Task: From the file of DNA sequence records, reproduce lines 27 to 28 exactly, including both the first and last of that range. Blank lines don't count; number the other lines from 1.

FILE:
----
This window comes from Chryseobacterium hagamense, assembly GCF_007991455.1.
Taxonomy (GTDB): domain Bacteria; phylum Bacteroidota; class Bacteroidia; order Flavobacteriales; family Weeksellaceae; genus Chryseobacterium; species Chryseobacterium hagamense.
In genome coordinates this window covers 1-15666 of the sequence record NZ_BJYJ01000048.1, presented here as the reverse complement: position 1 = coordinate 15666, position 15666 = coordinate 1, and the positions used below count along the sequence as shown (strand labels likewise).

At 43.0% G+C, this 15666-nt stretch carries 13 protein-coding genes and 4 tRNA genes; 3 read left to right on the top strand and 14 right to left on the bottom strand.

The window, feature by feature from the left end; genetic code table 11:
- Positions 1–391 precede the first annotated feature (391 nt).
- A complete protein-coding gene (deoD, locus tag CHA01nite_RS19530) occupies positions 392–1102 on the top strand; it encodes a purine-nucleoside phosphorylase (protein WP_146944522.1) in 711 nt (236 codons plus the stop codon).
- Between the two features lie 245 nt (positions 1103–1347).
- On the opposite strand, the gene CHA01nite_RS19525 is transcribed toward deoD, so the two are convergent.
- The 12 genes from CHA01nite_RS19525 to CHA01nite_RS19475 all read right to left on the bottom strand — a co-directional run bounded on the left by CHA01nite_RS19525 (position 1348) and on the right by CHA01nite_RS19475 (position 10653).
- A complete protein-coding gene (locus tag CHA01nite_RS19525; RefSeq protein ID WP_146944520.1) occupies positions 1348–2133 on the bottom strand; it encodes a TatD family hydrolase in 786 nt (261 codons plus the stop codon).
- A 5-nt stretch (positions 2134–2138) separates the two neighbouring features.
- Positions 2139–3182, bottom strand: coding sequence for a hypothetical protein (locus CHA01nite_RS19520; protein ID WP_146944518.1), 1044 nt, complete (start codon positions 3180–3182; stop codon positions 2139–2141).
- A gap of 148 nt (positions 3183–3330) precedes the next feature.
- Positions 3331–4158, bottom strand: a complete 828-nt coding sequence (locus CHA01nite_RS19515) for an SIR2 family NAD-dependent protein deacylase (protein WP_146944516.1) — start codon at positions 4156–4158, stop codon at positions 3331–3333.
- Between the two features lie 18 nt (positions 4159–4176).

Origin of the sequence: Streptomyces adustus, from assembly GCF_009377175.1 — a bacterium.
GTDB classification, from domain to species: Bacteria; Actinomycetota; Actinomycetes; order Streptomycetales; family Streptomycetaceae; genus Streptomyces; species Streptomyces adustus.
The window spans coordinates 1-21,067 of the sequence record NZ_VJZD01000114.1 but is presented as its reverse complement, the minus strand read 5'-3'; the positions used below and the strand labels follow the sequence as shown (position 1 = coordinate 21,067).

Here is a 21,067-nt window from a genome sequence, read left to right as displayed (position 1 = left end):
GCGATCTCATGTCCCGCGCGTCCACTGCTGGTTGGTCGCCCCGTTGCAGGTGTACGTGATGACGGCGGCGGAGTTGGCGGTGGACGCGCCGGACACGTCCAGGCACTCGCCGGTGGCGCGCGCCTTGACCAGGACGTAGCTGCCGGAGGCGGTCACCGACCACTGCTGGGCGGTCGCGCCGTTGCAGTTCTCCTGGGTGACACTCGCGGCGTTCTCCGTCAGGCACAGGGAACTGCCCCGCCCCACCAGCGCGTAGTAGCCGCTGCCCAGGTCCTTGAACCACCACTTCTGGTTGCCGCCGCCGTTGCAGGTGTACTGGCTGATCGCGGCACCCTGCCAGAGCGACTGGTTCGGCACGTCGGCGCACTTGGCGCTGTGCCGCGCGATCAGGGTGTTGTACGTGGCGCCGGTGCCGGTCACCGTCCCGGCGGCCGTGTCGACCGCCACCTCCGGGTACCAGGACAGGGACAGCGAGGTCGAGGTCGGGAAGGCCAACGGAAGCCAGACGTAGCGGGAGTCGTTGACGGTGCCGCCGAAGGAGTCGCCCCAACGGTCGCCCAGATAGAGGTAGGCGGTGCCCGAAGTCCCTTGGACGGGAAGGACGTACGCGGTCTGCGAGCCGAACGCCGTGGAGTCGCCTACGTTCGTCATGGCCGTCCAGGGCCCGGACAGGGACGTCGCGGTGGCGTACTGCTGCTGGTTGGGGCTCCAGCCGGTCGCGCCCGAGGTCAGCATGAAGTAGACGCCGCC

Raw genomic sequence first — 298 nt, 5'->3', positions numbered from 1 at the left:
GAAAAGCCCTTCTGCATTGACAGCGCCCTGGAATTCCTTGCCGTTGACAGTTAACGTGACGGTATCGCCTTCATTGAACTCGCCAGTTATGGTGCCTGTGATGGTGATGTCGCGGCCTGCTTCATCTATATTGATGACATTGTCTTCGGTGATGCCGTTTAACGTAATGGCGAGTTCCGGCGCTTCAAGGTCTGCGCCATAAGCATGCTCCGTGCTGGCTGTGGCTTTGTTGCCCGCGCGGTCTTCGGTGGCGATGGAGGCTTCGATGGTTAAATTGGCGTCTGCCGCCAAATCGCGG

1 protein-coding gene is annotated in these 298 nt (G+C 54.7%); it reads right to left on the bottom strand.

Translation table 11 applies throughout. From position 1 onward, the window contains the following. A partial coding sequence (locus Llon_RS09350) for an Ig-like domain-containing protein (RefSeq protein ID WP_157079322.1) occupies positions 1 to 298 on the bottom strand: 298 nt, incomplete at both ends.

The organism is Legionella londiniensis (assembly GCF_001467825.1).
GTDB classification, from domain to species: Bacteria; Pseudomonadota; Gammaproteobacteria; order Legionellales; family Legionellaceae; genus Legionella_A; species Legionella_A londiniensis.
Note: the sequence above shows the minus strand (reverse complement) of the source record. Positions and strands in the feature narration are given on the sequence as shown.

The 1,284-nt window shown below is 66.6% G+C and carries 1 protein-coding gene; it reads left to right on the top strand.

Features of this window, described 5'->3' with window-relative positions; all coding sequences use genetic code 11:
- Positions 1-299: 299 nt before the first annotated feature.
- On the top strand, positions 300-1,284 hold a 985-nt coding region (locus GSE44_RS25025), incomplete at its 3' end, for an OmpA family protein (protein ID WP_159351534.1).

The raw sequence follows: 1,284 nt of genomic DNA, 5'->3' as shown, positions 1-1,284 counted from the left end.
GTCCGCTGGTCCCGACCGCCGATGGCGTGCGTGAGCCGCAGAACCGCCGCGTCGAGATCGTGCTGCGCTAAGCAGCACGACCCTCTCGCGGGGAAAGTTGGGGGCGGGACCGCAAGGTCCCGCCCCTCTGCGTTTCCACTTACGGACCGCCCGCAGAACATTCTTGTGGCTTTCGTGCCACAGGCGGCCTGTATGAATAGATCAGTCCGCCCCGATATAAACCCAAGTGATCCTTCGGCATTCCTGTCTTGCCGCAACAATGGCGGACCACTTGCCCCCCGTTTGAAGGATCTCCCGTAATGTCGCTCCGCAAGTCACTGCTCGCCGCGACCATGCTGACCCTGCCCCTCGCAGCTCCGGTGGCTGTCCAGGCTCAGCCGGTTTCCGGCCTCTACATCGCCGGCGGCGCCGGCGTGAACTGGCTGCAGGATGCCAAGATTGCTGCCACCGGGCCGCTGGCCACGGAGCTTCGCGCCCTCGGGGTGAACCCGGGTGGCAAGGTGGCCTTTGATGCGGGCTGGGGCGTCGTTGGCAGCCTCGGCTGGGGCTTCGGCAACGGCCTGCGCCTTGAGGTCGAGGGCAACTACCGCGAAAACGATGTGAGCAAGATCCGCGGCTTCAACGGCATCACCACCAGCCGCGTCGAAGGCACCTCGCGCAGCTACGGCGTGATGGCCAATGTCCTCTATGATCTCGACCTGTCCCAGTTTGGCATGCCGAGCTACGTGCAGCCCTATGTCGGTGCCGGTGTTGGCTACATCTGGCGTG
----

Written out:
GTDB classification, from domain to species: Bacteria; Pseudomonadota; Gammaproteobacteria; order Legionellales; family Legionellaceae; genus Legionella_A; species Legionella_A londiniensis.
Note: the sequence above shows the minus strand (reverse complement) of the source record. Positions and strands in the feature narration are given on the sequence as shown.